23 May 2010

A thing like a day

I have long harboured an ambition to go see the bit of lake shore path by the Rouge Hill GO Station.  ("GO" = "Government of Ontario"; it's a regional transit system, in this case commuter trains.)  Today I finally did so, in company with a friend, and could wish I'd done so earlier.

The initial start was not entirely auspicious, though I know now I can change an bicycle inner tube expeditiously (thank you, Park Tools how-to site) and that I really need a new floor pump; that's the second time I've had a valve stem come off the tube when trying to detach the pump connection.  (Various persons may wish to point out that I needn't get all panicked at the hissing and pull so darn hard.  While they have a point, the idea is to pull in a graduated way only hard enough to get the pump connection to come off the value, after properly flipping the lever and doing the right sort of wiggling, and as far as I can tell—it was challenging to get the severed tube stem out of the pump connection—something inside the connector seems to be sticking, and I suspect it's just one of those worn-ABS problems.)

I did make it Rouge Hill, and the weather was exactly as predicted, which meant it was warm and sunny but the still-cold lake was misting vigorously and blowing a cool breeze on shore.  Fog is not good for either bicycling or looking at birds, but, well.  The first thing I saw from the (outdoor) train platform was a flock of seven swans, flying east in the mist.  One does not get that every day.

The total (to the train station at this end, home from a different one after, a very pleasant shore-and-mostly-park loop returning to the Rouge Hill Station) cycled distance was perhaps 30 km.

Especially nice birds were a faded second winter Great Black Backed Gull (I am very pleased with myself about getting the age right, at least per subsequent consultation of references, and I'd like to thank the adult male Herring Gull standing right next to it and providing a size comparison); belted kingfisher—spotting a flying kingfisher starting from the shadow on the water is especially nice—and repeated tribes of Baltimore orioles, apparently still passing through.  I could wish I'd got a better look at the presumed small gnatcatcher and the bird that looked like an immature tree swallow with a black cap, hawking from a bush, but there's a limit to what one can do from a bicycle.  (And a limit to how much random stopping even patient friends are likely to tolerate.)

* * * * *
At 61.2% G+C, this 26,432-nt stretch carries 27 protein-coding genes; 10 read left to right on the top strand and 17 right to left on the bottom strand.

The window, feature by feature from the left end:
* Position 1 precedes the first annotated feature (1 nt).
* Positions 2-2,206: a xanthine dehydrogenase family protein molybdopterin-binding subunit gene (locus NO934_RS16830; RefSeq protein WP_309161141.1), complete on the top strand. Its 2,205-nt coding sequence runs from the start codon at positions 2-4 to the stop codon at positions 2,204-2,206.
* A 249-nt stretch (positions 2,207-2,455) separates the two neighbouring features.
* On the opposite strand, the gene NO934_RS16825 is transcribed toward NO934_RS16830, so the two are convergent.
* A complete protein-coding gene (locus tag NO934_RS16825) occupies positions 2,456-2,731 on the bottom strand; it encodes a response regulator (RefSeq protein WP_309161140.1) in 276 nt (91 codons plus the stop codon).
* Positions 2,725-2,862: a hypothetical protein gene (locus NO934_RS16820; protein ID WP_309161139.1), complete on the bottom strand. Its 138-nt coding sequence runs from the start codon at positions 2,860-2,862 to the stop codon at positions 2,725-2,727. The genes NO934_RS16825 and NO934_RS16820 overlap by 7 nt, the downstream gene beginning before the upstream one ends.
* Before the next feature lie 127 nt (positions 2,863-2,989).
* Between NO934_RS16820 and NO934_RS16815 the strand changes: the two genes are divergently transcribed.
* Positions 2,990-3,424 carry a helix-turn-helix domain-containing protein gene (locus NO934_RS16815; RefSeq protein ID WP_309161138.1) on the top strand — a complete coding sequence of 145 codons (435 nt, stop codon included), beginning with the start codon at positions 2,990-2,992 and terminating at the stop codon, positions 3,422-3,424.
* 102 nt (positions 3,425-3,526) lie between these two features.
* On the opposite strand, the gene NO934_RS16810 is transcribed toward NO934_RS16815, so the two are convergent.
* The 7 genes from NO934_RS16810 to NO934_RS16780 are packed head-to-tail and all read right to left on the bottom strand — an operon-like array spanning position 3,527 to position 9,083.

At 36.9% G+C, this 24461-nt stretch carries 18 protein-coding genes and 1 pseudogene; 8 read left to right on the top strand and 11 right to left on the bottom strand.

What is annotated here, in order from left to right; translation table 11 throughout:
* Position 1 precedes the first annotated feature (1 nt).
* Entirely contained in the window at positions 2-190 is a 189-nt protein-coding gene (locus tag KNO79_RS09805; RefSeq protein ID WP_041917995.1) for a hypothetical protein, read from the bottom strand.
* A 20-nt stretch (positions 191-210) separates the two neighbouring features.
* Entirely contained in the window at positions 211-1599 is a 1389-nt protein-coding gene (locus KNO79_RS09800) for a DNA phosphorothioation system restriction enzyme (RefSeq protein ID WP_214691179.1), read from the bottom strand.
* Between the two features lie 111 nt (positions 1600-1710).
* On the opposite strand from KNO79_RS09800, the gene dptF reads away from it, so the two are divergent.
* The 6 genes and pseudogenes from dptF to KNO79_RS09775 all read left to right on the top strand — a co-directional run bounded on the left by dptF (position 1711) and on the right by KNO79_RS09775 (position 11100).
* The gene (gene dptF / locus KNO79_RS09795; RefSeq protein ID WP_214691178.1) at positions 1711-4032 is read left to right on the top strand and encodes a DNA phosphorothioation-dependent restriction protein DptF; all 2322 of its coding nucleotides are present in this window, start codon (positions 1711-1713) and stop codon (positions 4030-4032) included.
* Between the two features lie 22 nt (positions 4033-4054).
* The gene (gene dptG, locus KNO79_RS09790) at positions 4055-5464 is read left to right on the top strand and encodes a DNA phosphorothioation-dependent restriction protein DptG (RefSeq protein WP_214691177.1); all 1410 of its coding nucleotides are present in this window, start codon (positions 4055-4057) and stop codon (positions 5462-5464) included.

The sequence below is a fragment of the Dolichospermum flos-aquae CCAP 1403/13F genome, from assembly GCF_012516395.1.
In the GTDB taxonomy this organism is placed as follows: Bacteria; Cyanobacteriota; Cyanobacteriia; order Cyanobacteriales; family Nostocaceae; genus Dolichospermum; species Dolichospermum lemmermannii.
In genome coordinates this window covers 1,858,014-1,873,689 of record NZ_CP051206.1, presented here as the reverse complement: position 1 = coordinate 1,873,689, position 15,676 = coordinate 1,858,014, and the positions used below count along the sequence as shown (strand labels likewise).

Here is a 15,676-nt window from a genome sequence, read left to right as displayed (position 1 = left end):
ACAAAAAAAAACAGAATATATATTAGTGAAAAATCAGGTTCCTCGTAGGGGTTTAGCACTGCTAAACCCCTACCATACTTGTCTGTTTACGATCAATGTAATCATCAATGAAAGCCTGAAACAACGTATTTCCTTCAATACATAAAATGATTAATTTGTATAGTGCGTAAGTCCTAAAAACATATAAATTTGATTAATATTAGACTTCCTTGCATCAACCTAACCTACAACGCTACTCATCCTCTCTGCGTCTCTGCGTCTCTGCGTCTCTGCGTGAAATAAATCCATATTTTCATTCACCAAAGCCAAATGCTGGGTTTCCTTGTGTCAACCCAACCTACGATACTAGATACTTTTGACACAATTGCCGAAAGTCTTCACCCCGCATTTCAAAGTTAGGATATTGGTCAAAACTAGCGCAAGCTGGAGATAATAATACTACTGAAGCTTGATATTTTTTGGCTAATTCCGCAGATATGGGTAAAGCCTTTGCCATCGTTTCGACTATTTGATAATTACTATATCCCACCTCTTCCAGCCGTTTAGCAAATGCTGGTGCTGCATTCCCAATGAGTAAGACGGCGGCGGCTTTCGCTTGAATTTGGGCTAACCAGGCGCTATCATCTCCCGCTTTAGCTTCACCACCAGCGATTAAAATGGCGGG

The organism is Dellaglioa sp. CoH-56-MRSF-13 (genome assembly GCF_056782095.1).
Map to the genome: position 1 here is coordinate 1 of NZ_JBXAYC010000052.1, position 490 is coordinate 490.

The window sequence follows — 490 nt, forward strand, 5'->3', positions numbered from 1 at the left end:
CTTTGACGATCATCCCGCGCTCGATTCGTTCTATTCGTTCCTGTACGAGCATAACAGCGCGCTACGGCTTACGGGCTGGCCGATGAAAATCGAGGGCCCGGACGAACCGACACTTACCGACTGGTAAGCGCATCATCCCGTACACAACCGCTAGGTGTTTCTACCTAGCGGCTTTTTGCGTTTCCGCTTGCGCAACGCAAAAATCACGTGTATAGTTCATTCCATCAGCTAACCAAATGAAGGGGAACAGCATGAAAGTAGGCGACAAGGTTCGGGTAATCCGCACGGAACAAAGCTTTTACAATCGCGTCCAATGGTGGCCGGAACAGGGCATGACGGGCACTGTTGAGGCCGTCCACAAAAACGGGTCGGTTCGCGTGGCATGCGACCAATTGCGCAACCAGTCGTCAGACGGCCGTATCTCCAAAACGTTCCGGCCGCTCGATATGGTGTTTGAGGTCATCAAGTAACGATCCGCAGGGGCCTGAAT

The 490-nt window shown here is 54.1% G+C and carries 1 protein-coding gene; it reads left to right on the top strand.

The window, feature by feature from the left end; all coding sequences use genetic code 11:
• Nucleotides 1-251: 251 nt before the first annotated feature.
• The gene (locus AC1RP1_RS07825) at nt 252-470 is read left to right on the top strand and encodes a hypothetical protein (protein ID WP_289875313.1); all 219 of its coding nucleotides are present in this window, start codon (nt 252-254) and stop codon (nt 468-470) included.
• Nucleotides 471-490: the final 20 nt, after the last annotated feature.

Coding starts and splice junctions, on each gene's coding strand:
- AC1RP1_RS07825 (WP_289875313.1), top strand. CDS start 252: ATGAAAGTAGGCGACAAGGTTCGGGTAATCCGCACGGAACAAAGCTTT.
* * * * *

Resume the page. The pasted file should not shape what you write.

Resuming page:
All in all, a most entire success; a nice bike ride, I need to go back there with a scope (and a chair!) to spend more time looking at the gulls, and possibly bother the TOC outings committee about the possibility of a formal walk through the lower Highland Creek Park, which has an interesting combination of mature trees, water, and well-positioned path.

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